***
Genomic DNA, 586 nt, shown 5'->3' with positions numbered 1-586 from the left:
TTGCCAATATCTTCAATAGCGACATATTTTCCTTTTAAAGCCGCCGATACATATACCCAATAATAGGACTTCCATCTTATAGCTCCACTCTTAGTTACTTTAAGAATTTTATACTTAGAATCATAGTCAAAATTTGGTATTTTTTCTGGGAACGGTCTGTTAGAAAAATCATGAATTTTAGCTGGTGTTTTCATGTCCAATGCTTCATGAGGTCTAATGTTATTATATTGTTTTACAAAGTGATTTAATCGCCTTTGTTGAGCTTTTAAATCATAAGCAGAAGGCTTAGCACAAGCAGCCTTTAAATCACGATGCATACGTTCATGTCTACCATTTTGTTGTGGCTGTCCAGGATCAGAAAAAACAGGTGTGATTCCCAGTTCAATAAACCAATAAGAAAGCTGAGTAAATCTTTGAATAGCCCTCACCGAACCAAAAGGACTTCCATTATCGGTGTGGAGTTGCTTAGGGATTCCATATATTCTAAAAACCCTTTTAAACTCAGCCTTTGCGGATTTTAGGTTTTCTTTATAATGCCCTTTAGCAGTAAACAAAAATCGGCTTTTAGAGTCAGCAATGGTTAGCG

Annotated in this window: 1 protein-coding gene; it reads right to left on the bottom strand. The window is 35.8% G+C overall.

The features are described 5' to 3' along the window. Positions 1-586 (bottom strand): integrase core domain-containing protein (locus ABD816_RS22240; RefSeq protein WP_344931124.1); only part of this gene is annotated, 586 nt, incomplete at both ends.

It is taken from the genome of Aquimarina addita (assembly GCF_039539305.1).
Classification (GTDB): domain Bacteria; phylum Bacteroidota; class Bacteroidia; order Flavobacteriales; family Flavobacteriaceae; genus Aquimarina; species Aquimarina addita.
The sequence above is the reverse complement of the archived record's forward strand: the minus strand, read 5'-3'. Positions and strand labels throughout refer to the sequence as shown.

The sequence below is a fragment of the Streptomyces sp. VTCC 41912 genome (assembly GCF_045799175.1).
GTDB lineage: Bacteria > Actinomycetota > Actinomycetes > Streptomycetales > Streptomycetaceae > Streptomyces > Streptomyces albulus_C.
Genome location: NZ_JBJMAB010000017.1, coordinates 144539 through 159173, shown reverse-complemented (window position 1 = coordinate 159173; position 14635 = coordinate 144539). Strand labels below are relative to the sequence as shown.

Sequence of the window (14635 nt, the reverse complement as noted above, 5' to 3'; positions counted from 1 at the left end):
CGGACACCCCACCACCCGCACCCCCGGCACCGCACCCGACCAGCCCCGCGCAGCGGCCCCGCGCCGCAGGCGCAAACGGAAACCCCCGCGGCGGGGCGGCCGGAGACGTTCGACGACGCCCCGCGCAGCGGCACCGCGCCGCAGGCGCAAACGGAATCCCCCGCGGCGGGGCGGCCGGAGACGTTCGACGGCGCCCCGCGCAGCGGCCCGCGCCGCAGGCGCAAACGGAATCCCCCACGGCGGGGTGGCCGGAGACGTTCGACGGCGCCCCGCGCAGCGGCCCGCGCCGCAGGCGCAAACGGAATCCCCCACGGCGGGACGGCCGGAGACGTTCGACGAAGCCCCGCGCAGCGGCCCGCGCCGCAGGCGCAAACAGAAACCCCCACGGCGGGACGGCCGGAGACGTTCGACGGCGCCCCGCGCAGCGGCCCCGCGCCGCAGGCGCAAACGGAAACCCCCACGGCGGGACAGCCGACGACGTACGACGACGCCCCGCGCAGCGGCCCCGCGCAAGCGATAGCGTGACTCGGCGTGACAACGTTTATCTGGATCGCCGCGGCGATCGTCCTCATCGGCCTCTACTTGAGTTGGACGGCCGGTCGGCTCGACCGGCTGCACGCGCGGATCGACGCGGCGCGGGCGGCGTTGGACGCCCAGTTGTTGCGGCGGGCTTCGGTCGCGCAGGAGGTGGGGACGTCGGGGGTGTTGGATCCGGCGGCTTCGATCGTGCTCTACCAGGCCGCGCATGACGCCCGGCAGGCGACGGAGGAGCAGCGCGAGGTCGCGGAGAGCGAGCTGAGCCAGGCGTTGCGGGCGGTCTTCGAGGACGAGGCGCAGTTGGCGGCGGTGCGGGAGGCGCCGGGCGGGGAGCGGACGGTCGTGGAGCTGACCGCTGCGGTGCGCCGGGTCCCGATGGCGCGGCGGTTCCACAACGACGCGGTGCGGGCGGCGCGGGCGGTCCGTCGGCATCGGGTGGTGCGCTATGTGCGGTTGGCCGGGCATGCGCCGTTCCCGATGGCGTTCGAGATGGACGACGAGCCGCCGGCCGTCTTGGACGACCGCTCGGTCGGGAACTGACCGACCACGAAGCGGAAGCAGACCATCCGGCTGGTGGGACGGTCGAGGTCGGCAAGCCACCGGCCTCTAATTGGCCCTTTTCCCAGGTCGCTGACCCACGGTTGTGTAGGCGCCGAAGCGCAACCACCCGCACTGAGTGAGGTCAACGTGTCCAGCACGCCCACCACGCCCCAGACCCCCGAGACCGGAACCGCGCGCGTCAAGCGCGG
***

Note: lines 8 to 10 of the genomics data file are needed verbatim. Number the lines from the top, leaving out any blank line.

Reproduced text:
The sequence below is a fragment of the Streptomyces sp. VTCC 41912 genome (assembly GCF_045799175.1).
GTDB lineage: Bacteria > Actinomycetota > Actinomycetes > Streptomycetales > Streptomycetaceae > Streptomyces > Streptomyces albulus_C.
Genome location: NZ_JBJMAB010000017.1, coordinates 144539 through 159173, shown reverse-complemented (window position 1 = coordinate 159173; position 14635 = coordinate 144539). Strand labels below are relative to the sequence as shown.